I also want to thank, especially Fran Visco and the National Breast Cancer Coalition -- (applause) -- and with us, as well, is Dr. Dileep Bal, representing the American Cancer Society, the National Medical Association, the NAACP, the Breast Cancer Resources Committee, and everyone else who has made this great achievement possible.
Now, I know that many of you have heard my story about the first time I met Fran and the other NBCC members during the 1992 campaign. And on the way to the meeting that we had scheduled in Williamsburg, the advocates were on a bus that broke down. And so they ended up hitchhiking. And some hitched rides with truckers, they climbed into sheriff's cars and, of course, they all made it to the meeting on time.
I always thought that was a pretty good metaphor for the determination of all of the survivors and the other advocates in this room and around the country who have worked tirelessly for themselves, for their daughters, for their sisters, for their friends, and to improve generally the health of women and children.
Well, it's paying off, and we have a lot to be grateful for. But we have a lot of work still ahead of us. There are still too many people who don't have access to quality health care, and we can't forget that. We have to keep fighting to make sure that we not only put the dollars into research that will create the breakthroughs that will be translated into the treatments. But we have to make sure that those treatments are affordable and available to everyone who needs them.
It's hard to imagine that this administration is drawing to a close. And I think sometimes Bill and I are overcome with our memories, but we have to keep focused on the future, as well. And I want to mention just a few other of the accomplishments that are represented by the women here, because those, too, were part of the success of this last Congress, under the President's leadership.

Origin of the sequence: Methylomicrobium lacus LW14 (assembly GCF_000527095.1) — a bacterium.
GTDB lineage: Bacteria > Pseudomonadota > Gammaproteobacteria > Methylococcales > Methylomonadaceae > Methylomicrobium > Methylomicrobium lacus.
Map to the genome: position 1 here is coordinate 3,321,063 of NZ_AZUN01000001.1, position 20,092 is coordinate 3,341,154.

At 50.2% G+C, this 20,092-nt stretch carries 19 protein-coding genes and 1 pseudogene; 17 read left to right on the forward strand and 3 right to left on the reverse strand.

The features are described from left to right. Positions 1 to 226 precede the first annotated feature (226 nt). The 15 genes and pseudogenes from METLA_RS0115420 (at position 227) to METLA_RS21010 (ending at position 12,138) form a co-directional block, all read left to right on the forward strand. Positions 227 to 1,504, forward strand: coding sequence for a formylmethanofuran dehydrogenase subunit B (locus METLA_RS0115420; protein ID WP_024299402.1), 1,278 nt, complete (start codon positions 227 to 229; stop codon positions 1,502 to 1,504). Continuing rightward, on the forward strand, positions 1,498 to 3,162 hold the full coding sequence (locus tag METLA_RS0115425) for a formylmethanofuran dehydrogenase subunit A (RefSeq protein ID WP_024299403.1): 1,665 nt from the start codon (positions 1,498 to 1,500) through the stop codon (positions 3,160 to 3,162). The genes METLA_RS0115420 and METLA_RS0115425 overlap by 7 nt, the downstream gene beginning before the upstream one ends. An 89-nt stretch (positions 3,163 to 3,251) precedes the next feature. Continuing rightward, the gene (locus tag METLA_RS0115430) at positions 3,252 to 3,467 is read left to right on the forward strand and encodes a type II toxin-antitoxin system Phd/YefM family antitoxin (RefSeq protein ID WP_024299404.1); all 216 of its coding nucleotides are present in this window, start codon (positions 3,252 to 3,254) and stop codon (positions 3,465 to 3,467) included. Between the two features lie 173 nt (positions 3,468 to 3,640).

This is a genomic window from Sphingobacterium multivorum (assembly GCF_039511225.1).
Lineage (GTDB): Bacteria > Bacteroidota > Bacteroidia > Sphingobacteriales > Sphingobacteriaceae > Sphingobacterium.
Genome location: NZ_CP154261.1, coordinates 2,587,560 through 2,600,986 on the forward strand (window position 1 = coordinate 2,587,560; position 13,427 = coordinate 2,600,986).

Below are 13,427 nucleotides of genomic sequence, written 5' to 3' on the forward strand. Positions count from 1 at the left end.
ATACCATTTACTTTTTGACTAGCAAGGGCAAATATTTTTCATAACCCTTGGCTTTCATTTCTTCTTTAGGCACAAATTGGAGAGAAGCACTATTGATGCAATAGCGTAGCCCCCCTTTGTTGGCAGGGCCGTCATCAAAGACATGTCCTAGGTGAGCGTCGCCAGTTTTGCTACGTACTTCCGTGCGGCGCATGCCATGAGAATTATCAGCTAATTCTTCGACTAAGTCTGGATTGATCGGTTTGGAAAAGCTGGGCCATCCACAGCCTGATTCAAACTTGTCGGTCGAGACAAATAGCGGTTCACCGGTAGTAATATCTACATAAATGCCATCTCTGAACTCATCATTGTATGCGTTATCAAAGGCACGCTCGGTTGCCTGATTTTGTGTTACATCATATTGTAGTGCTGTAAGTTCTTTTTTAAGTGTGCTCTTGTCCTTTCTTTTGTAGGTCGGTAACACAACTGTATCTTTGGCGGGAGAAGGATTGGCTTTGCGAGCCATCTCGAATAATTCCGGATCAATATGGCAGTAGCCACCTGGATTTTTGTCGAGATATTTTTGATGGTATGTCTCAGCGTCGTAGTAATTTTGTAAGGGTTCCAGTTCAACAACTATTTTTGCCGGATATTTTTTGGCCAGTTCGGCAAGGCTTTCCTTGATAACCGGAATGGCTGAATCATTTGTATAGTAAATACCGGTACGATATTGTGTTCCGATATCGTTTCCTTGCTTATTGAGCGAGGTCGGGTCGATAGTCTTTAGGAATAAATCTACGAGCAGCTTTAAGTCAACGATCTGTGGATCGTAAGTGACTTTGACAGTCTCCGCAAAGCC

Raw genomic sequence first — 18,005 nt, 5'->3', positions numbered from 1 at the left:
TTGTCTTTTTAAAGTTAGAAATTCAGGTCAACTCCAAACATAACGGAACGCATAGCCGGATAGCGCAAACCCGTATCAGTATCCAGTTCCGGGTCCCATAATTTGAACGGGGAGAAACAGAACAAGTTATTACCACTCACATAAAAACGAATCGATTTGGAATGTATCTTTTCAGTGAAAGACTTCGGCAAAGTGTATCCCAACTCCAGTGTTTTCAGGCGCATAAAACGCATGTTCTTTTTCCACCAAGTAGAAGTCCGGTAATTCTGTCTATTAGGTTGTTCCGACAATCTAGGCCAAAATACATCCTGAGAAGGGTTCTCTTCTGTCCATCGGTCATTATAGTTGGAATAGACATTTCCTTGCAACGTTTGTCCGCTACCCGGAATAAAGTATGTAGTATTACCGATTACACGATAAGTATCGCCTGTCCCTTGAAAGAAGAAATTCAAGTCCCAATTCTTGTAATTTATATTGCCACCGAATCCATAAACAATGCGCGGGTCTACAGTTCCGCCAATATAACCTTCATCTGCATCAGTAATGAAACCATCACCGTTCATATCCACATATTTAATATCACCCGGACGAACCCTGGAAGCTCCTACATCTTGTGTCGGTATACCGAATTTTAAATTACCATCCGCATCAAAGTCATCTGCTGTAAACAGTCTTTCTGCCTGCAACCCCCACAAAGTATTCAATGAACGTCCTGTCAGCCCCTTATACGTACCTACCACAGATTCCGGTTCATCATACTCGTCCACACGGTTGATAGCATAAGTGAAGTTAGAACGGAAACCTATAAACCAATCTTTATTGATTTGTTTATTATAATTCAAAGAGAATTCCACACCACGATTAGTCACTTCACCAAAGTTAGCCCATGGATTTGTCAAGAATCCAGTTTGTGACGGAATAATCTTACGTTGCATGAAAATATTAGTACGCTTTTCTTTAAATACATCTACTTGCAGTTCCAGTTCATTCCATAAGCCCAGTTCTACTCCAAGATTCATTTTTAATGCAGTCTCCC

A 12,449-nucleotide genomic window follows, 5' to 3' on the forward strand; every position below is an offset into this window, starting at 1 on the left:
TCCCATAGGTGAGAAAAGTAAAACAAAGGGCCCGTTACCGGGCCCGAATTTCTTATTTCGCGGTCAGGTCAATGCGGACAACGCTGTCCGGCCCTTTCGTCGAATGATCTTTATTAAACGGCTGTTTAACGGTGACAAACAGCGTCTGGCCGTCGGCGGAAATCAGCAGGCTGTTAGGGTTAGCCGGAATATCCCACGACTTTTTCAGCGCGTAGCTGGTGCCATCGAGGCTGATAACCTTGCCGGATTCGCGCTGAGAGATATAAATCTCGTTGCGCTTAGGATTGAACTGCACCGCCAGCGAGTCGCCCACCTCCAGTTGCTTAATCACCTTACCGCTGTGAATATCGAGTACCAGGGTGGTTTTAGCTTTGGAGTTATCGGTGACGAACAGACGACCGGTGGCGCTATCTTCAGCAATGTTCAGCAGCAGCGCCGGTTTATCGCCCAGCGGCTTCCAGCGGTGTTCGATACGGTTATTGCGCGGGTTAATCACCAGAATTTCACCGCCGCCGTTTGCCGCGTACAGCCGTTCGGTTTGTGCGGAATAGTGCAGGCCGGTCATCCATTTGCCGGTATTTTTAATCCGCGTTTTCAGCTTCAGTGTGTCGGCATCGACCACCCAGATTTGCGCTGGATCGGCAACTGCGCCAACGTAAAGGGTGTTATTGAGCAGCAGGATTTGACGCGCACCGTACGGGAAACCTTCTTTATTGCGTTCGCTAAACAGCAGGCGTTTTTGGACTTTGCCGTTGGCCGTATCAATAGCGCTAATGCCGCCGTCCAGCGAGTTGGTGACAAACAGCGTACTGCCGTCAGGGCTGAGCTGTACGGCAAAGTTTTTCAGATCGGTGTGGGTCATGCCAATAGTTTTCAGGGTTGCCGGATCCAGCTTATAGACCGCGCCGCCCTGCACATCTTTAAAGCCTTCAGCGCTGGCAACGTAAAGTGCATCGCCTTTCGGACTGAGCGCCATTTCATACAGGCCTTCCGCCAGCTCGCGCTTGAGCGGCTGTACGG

There are people here today who helped us enact and reauthorize the Violence Against Women Act. (Applause.) And because of that, we know there are more women and children who now have a hotline to call, a shelter to go to, and a judge, a doctor or a police officer who will offer help when it's needed most.
There are people here who helped us enact and then helped spread the word on the Children's Health Insurance Program, known as CHIP. And particularly, I want to thank everyone who was part of the Children's Health Act of 2000. That was a very important bill that didn't get a lot of attention when it was passed and signed into law this fall because of the election -- like so many other things, it didn't really get the spotlight it deserved. But there are many, many people who are grateful that you worked so hard on this bill.
Children with autism, fragile X, diabetes, asthma, epilepsy and other conditions now have more help because of this commitment we have made to fight diseases that disproportionately affect these people. (Applause.)
I know also many of us in this room have been on the forefront of the fight to improve reproductive health, and that has often been in the face of great opposition. From the very first days of this administration, we have seen what it means to have a pro-choice President and a pro-choice administration. (Applause.)